La Carboneria (Casa Tarrago)

La Carbonería, a humble 1860’s collective housing estate in Barcelona, is the oldest building of the seminal Cerda’s Eixample neighborhood, easy to identify by its iconic square urban grid. The Eixample, home to most of Gaudi’s works, is the XIXth century enlargement that paved the city’s way to an urban and architectural success that lasts up until today.

In the pursuit of sustainability, the revaluation of history as well as past social and political conflict had as much impact on the material qualities and performance of our design as the energy simulations we did with our sustainability expert. 

The original stairwell of the building had been demolished by its previous owner following the eviction in 2014 of the squatters that had occupied it since 2008. Also, the Town Hall had catalogued the building recently, and, with this protection, it also imposed the obligation to recover the facade that was supposed to look to the never-built ghost boulevard, which however faced now two party walls meeting at a 90º angle barely ten meters away at its further point. 

Placing the stairwell and elevator in this furthest corner allowed us to unite the desires and needs of the different actors in the process in a more valuable and sustainable solution for all: The facade that explained Barcelona’s enlargement project and its history has been made available for view from the stairwell and walkways and have become part of the local daily life; the small patio is now a tridimensional public space for the neighbours, a more interesting view from their larger windows than the original party walls; and one more apartment could fit in the space vacated by the old stairwell, which helped justify the more complex solution plus it has increasead a much needed housing density in this desirable area of the city.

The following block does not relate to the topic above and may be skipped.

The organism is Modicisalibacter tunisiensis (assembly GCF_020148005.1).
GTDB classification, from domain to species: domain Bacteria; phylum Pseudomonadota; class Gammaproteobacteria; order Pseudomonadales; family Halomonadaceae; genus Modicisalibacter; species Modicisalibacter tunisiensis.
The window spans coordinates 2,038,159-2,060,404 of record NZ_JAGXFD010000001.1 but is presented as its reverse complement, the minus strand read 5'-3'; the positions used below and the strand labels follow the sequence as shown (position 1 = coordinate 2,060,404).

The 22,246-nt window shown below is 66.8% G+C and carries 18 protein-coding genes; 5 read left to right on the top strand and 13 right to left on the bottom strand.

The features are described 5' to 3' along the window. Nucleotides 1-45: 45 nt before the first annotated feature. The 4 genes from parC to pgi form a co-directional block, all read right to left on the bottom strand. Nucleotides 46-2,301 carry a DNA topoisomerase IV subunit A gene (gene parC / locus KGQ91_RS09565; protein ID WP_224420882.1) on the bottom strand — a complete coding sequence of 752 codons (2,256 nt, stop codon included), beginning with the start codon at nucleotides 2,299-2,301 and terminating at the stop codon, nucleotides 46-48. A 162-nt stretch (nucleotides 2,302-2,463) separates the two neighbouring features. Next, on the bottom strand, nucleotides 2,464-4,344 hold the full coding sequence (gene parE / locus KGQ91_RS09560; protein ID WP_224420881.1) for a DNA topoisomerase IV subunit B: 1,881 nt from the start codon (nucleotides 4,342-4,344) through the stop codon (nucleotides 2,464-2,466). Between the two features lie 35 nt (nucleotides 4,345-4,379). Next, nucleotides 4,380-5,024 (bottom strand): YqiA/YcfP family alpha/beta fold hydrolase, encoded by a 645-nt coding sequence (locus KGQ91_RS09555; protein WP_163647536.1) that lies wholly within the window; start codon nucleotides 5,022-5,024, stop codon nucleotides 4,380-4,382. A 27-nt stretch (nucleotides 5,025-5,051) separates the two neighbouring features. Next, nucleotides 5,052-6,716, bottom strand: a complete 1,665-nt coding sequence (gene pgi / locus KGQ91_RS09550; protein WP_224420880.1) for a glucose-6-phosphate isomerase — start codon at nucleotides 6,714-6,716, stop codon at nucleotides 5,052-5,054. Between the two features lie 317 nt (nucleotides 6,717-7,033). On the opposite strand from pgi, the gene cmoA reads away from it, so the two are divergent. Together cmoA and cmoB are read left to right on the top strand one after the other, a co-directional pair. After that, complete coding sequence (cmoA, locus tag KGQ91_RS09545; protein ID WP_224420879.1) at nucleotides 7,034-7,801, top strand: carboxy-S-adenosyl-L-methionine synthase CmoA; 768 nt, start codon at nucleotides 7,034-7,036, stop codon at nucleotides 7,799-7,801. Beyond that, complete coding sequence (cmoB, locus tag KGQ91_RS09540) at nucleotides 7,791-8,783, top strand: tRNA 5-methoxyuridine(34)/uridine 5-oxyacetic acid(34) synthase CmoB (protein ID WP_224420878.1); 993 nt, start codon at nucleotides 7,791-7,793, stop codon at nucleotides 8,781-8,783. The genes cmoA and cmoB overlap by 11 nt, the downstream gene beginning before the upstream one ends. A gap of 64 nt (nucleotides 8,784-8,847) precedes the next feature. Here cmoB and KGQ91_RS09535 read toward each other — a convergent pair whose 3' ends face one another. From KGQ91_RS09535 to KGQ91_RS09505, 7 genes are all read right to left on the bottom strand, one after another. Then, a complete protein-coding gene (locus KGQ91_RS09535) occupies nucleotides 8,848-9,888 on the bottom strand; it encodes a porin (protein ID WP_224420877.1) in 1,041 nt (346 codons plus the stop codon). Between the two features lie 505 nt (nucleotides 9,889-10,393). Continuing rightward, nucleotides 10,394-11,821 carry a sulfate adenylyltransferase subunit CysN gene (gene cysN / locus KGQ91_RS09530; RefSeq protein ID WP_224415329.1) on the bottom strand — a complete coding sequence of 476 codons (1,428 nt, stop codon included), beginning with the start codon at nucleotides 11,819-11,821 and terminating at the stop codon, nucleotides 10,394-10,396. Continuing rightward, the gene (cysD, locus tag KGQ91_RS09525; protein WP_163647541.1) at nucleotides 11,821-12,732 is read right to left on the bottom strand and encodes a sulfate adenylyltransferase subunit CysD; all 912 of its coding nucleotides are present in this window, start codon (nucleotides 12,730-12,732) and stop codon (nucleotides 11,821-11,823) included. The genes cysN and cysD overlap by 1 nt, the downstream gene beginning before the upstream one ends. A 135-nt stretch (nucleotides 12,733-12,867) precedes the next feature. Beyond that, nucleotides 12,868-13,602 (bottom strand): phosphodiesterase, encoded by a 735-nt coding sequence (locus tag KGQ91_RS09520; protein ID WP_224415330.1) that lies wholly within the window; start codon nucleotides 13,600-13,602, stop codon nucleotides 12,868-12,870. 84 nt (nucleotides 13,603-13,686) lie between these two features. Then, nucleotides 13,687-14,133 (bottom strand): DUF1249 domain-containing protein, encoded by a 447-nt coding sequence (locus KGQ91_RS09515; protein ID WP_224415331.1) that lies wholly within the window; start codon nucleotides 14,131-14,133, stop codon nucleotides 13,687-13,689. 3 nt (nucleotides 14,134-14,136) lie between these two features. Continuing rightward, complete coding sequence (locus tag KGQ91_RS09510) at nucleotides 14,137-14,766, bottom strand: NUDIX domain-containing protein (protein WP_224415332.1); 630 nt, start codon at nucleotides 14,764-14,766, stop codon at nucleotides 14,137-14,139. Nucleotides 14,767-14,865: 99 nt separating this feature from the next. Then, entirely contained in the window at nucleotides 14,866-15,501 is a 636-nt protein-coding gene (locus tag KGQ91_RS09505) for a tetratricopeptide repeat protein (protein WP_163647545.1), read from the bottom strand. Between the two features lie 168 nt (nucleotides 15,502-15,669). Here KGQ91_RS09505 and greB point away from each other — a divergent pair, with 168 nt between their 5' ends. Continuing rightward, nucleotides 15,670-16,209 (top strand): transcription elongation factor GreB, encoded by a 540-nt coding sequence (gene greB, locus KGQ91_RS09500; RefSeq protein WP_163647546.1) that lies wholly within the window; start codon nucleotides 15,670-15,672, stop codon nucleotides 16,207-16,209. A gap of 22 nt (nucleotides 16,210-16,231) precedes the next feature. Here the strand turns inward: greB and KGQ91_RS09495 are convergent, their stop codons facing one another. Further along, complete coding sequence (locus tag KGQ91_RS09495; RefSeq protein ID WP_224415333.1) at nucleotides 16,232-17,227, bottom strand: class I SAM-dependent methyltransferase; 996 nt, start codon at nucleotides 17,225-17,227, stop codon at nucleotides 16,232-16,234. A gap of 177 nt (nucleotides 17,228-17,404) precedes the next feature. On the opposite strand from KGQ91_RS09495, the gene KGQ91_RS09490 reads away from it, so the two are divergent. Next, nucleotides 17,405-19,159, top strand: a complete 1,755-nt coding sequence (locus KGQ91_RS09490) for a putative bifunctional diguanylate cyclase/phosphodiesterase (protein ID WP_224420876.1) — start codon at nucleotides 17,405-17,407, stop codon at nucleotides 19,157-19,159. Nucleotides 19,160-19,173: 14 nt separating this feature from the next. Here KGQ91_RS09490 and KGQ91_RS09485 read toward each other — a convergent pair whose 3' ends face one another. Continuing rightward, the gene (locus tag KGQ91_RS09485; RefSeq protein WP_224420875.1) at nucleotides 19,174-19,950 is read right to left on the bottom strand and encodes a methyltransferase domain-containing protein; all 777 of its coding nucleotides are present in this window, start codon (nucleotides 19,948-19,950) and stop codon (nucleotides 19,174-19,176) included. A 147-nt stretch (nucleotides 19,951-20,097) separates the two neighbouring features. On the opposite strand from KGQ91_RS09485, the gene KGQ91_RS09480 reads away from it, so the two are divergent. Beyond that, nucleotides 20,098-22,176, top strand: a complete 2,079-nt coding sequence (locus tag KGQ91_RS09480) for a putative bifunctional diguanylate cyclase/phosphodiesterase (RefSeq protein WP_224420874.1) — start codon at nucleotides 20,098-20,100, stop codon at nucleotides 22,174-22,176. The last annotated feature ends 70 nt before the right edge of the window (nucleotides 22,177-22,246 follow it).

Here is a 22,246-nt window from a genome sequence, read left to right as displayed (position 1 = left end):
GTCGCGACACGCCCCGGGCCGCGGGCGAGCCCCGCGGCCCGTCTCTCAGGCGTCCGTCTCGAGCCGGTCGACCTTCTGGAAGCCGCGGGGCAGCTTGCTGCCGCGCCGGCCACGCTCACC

Greenpeace Spain Offices

Greenpeace Spain transfers its headquarters to an old warehouse with hardly any light or natural ventilation. The redesign project will have a decisive impact on the ability of Greenpeace to offer a workspace that responds to the philosophy, expectations and objectives of the organization. In some way, Greenpeace has to transfer to the street Valores 1 not only its headquarters and its workers, but its aspirations.

The lack of light in the space does not depend solely on its semi-buried position. The biggest problem is because their facades are very far from each other. The space is very regular, which gives it some flexibility, but too wide and deep. Likewise, despite being an old warehouse, it does not have overhead light, as is the case in most industrial warehouses, originally dedicated to this use. For all this, the space does not seem suitable to us to host, without changes, a contemporary workspace.

It is impossible to incorporate light and ventilation in a “natural” way, through facades or roofs, since the partial rental model of a property, as is the case, does not allow substantial changes in its shape, arrangement or structure. We therefore think that we must incorporate light, air, nature in a somewhat more artificial way, making the most of the signs and facilities provided by the preexistence.